# 072 is Q(theta) a linear transformation from R^2 to itself.

• MHB
Gold Member
MHB
if $Q(\theta)$ is

$\left[\begin{array}{rr} \cos{\theta}&- \sin{\theta}\\ \sin{\theta}&\cos{\theta} \end{array}\right]$

how is $Q(\theta)$ is a linear transformation from R^2 to itself.

ok I really didn't know a proper answer to this question but presume we would need to look at the unit circle

not sure if this helps

Last edited by a moderator:

Gold Member
MHB
Ok thanks
I usually don't get much replies on these linear algebra posts

skeeter
Ok thanks
I usually don't get much replies on these linear algebra posts

I'd help out, but it's been since my sophomore year in school (1973) since I've taken a course in Linear Algebra ... except for the very basic stuff, I haven't used it so I've "losed" it.

HOI
Better is to understand what "linear transformation" means! ANY transformation that can be written as a matrix multiplication is linear!

A transformation, L, on a vector space is "linear" if and only if
L(u+ v)= Lu+ Lv, for any vectors u and v, and
L(au)= aLu, for any vector u and scalar, a.

Here if $u= \begin{pmatrix}x \\ y \end{pmatrix}$ and $v= \begin{pmatrix} a \\ b\end{pmatrix}$, $L(u+ v)= \begin{pmatrix} cos(\theta) & -sin(\theta) \\ sin(\theta) & cos(\theta)\end{pmatrix}\begin{pmatrix}x+ a \\ y+ b\end{pmatrix}= \begin{pmatrix}(x+ a)cos(\theta)- (y+ b)sin(\theta) \\ (x+ a)sin(\theta)+ (y+ b)cos(\theta)\end{pmatrix}$.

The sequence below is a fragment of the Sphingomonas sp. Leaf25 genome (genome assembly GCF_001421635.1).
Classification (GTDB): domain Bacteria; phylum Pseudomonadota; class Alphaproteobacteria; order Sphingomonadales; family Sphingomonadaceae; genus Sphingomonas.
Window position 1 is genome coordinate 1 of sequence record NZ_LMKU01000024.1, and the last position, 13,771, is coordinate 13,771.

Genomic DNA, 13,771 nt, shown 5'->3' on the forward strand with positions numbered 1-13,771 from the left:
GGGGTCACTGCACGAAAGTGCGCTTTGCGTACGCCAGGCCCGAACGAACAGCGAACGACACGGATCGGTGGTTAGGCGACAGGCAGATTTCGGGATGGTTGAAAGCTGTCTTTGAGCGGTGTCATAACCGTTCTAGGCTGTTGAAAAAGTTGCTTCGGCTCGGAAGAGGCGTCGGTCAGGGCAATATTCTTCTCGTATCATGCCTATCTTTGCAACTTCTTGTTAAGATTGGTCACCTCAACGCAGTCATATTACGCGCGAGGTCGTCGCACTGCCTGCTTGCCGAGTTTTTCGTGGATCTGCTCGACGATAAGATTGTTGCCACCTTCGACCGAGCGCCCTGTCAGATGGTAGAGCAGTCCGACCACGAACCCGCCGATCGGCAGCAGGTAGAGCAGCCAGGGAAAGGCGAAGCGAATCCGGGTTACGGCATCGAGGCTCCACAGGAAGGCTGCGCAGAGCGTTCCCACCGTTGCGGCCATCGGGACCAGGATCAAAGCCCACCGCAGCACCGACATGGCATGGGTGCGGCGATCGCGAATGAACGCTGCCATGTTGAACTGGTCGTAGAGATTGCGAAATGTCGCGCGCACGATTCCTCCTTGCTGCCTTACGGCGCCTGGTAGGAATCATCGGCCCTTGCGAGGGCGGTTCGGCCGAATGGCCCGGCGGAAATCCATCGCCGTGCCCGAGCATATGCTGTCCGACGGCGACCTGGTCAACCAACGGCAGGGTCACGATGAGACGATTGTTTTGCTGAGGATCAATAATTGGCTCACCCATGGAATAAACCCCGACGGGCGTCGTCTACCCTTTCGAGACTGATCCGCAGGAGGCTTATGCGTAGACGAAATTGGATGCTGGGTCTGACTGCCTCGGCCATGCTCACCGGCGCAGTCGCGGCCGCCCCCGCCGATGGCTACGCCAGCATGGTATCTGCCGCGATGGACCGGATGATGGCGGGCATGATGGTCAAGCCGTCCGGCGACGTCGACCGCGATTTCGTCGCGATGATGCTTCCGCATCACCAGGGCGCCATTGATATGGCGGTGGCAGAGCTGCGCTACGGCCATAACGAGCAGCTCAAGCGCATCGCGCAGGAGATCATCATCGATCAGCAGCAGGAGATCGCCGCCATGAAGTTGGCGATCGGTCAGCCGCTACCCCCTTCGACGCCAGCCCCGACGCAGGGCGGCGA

While $Lu+ Lv= \begin{pmatrix} cos(\theta) & -sin(\theta) \\ sin(\theta) & cos(\theta)\end{pmatrix}\begin{pmatrix}x \\ y \end{pmatrix}+ \begin{pmatrix} cos(\theta) & -sin(\theta) \\ sin(\theta) & cos(\theta)\end{pmatrix}\begin{pmatrix} a \\ b \end{pmatrix}= \begin{pmatrix} xcos(\theta)- ysin(\theta) \\ xsin(\theta)+ y cos(\theta)\end{pmatrix}+ \begin{pmatrix} acos(\theta)- bsin(\theta) \\ asin(\theta)+ bcos(\theta)\end{pmatrix}= \begin{pmatrix}(x+ a)cos(\theta)- (y+ b)sin(\theta) \\ (x+ a)sin(\theta)+ (y+ b)cos(\theta)\end{pmatrix}$.

And \$L(au)= \begin{pmatrix} cos(\theta) & -sin(\theta) \\ sin(\theta) & cos(\theta)\end{pmatrix}\begin{pmatri
072 is Q(theta) is a linear transformation from R^2 to itself.
• New
• https://mathhelpboards.com/posts/124753/bookmark
https://mathhelpboards.com/data/avatars/s/0/55.jpg?1588030209
karush
Well-known member

Jan 31, 2012 2,838
if Q(θ)Q(θ) is

[cosθsinθ−sinθcosθ][cos⁡θ−sin⁡θsin⁡θcos⁡θ]

how is Q(θ)Q(θ) is a linear transformation from R^2 to itself.

ok I really didn't know a proper answer to this question but presume we would need to look at the unit circle

not sure if this helps

Last edited by a moderator: Today at 12:07 AM